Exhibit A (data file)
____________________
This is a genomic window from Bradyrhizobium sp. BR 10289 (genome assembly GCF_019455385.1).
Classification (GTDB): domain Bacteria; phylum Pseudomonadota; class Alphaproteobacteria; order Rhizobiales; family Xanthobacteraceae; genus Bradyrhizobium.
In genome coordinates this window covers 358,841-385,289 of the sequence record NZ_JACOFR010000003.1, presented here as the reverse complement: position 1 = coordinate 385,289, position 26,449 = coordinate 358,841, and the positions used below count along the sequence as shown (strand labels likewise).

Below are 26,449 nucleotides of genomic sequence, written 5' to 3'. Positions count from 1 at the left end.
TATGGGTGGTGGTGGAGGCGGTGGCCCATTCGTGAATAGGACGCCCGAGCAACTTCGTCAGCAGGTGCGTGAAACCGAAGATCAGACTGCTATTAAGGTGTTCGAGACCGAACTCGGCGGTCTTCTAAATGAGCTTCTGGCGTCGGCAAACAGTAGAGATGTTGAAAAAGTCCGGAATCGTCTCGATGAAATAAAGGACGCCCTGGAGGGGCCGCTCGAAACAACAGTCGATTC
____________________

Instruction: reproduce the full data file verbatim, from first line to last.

This is a genomic window from Bradyrhizobium sp. BR 10289 (genome assembly GCF_019455385.1).
Classification (GTDB): domain Bacteria; phylum Pseudomonadota; class Alphaproteobacteria; order Rhizobiales; family Xanthobacteraceae; genus Bradyrhizobium.
In genome coordinates this window covers 358,841-385,289 of the sequence record NZ_JACOFR010000003.1, presented here as the reverse complement: position 1 = coordinate 385,289, position 26,449 = coordinate 358,841, and the positions used below count along the sequence as shown (strand labels likewise).

Below are 26,449 nucleotides of genomic sequence, written 5' to 3'. Positions count from 1 at the left end.
TATGGGTGGTGGTGGAGGCGGTGGCCCATTCGTGAATAGGACGCCCGAGCAACTTCGTCAGCAGGTGCGTGAAACCGAAGATCAGACTGCTATTAAGGTGTTCGAGACCGAACTCGGCGGTCTTCTAAATGAGCTTCTGGCGTCGGCAAACAGTAGAGATGTTGAAAAAGTCCGGAATCGTCTCGATGAAATAAAGGACGCCCTGGAGGGGCCGCTCGAAACAACAGTCGATTC